Dyanna Bateman (she/her)
Every year, December 1st is recognized as World AIDS Day to increase awareness around HIV/AIDS, support those living with and affected by HIV/AIDS, and celebrate the lives of those who have fallen to an AIDS-related illness. In an effort to support HIV/AIDS education, below is a list of commonly regarded myths and their true answers.
Myth: HIV and AIDS are the same thing and can be used interchangeably.
Human immunodeficiency virus (HIV) is a virus that attacks the body’s immune system and makes the host more vulnerable to other infections and diseases. Acquired immunodeficiency syndrome (AIDS) occurs only when HIV is left untreated and reaches a high viral load in the person’s body. Viral load is the amount of HIV in the blood of the person who has this virus. AIDS will not develop if HIV is treated because AIDS is a late-stage form of HIV.
Myth: HIV can be spread easily.
HIV can not be spread through air, water, mosquitos, saliva, tears, sweat, shared toilets, shared dishes, drinking fountains, or touching. HIV can only be spread by people with a detectable viral load of HIV. This virus is spread only when HIV-positive blood, semen (cum), pre-seminal fluid (pre-cum), rectal fluids, vaginal fluids, or breast milk enters the bloodstream of an HIV-negative person.
Myth: Nothing can prevent the spread of HIV.
Condoms are the easiest tools to use in preventing the spread of HIV. Condoms provide a physical barrier between the bodily fluids of two people engaging in penetrative sex. Another prevention method is the use of pre-exposure prophylaxis (PrEP). PrEP is a once-daily pill for HIV-negative people to reduce their chances of contracting the virus. Condoms and PrEP can and should be used in conjunction with each other to prevent the spread of HIV, especially in at-risk populations.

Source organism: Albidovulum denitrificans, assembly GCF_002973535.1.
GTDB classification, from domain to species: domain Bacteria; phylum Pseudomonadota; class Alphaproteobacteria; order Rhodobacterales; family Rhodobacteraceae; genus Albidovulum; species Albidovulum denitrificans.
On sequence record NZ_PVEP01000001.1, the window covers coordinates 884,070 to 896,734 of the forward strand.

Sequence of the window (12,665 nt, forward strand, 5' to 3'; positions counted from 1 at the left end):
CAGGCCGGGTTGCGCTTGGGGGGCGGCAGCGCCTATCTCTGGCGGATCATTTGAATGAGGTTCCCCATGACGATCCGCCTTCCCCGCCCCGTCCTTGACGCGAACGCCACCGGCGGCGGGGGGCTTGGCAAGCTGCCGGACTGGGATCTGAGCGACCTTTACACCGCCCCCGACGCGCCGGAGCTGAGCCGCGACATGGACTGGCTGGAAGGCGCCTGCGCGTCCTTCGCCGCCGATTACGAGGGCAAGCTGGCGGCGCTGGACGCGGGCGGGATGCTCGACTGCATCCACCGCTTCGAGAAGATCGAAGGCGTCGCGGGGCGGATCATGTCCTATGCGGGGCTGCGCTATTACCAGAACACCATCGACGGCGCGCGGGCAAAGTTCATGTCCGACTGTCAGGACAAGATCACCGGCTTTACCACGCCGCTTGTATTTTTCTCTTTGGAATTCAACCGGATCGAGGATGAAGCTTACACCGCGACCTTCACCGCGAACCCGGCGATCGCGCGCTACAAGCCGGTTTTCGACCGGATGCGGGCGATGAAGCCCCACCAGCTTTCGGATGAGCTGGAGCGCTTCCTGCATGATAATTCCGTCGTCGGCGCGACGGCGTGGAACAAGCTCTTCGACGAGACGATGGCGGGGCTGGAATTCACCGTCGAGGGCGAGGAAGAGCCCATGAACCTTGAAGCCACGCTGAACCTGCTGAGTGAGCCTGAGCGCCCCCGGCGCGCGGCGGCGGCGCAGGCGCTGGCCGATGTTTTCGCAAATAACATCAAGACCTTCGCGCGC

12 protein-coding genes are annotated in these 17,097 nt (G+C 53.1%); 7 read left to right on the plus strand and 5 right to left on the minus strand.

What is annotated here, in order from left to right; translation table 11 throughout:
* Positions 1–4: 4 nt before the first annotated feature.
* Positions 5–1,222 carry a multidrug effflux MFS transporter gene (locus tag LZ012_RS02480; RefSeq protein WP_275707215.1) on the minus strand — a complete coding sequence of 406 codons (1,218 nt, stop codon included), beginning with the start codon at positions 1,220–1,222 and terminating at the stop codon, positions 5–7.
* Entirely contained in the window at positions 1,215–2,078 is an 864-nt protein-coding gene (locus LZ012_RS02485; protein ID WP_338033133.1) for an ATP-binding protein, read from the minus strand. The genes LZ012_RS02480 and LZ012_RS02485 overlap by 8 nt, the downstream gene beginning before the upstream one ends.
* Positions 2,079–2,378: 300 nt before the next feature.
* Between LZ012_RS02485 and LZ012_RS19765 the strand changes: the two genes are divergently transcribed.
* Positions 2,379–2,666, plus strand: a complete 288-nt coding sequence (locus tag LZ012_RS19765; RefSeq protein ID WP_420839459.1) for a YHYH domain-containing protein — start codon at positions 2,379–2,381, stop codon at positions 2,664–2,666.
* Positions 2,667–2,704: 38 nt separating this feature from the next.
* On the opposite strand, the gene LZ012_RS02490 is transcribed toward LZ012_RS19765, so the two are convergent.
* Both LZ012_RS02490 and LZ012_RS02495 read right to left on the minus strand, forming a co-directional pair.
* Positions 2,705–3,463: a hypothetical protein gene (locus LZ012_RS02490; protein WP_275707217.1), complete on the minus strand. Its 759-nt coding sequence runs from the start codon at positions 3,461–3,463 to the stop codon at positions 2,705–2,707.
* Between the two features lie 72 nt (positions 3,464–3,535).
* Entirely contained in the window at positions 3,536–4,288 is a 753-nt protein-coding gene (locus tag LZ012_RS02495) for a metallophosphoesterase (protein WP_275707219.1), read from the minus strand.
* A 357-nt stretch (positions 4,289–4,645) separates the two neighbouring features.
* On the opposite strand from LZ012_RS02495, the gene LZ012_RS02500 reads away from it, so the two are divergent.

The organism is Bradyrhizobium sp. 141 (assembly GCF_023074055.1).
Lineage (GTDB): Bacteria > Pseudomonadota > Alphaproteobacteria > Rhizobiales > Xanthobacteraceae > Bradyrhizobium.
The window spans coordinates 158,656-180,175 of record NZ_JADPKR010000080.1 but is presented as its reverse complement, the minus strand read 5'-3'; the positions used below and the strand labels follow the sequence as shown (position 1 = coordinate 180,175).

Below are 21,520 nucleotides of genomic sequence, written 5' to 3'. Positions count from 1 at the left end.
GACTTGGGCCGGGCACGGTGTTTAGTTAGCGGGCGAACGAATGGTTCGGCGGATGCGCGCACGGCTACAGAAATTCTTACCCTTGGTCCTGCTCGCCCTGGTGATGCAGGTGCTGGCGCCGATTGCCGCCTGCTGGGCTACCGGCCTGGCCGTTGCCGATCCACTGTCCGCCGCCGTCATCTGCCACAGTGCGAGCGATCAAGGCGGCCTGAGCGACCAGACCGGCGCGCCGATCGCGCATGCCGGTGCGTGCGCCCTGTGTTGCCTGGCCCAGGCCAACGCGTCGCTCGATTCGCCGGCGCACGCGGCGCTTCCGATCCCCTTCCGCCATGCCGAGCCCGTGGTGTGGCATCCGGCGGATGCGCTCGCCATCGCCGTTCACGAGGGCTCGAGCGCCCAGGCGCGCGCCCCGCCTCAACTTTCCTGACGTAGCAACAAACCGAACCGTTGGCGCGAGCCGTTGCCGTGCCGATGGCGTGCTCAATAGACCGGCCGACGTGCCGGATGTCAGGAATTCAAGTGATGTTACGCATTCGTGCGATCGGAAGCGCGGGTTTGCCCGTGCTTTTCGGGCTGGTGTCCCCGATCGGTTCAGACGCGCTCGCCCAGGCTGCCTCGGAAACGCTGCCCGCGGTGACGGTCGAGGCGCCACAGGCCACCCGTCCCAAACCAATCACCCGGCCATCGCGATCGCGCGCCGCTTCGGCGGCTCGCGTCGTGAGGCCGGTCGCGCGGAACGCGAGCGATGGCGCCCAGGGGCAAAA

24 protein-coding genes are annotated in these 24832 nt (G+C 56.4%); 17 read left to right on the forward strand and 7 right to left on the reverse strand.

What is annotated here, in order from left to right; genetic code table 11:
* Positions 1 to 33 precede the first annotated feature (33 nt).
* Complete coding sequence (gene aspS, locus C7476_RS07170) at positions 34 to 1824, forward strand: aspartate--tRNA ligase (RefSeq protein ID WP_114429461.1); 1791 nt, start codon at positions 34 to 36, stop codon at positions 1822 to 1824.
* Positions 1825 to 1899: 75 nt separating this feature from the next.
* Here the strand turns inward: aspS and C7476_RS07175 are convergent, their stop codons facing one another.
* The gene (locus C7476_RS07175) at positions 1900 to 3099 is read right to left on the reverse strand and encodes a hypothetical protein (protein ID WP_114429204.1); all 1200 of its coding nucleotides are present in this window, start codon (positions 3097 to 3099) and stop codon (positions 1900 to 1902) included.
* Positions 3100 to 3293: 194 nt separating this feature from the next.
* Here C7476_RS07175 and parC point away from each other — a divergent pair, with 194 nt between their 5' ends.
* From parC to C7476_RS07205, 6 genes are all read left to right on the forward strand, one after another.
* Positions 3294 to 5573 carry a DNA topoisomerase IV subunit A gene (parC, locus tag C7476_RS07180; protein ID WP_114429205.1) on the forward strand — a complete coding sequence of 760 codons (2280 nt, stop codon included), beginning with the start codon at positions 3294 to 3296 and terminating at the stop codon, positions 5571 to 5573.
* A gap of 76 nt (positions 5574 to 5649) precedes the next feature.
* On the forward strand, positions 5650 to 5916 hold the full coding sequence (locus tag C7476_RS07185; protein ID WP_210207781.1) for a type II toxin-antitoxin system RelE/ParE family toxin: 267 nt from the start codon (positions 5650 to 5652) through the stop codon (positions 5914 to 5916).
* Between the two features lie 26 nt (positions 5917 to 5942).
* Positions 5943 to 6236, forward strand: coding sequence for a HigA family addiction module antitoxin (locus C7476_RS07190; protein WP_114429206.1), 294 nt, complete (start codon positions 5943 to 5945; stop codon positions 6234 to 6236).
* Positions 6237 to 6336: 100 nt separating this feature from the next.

Myth: Once exposed to HIV, there are no treatment options.
Within 72 hours of being exposed to HIV, post-exposure prophylaxis (PEP) can be taken to prevent the virus from taking hold in the body. If there is a potential exposure to HIV, PEP should be taken every day for 28 days to prevent the formation of an HIV viral load. PEP can not be used to replace other HIV prevention; it is for emergency situations only. After being diagnosed with HIV, Treatment as Prevention (TasP) prevents the transmission of HIV to other people. Antiretroviral therapy (ART) is a form of HIV medicine that makes the user’s HIV viral load low enough to be safe, undetectable, and therefore untransmittable to other people. ART is effective only when taken daily and as prescribed.
Myth: HIV affects all populations the same way.
Gay and bisexual men are the most at-risk population for HIV infections. Racial minorities are more susceptible to contracting HIV but less likely to be diagnosed and treated. Heterosexual women are the least likely to contract HIV, but it still important for all genders and races to recognize their risk for HIV. Source: CDC, HIV Incidence: Estimated Annual Infections in the U.S., 2010-2016
Myth: HIV is no longer an issue.
America is far behind in equitable access to prevention methods and treatments. 1 in 7 people who have HIV do not even know that they have the virus. Talking about HIV, recognizing and ignoring stereotypes, educating yourself and others, and speaking out to correct myths are all positive ways to decrease the stigma around this virus. For services regarding HIV health and beyond visit Unified at http://www.miunified.org/services.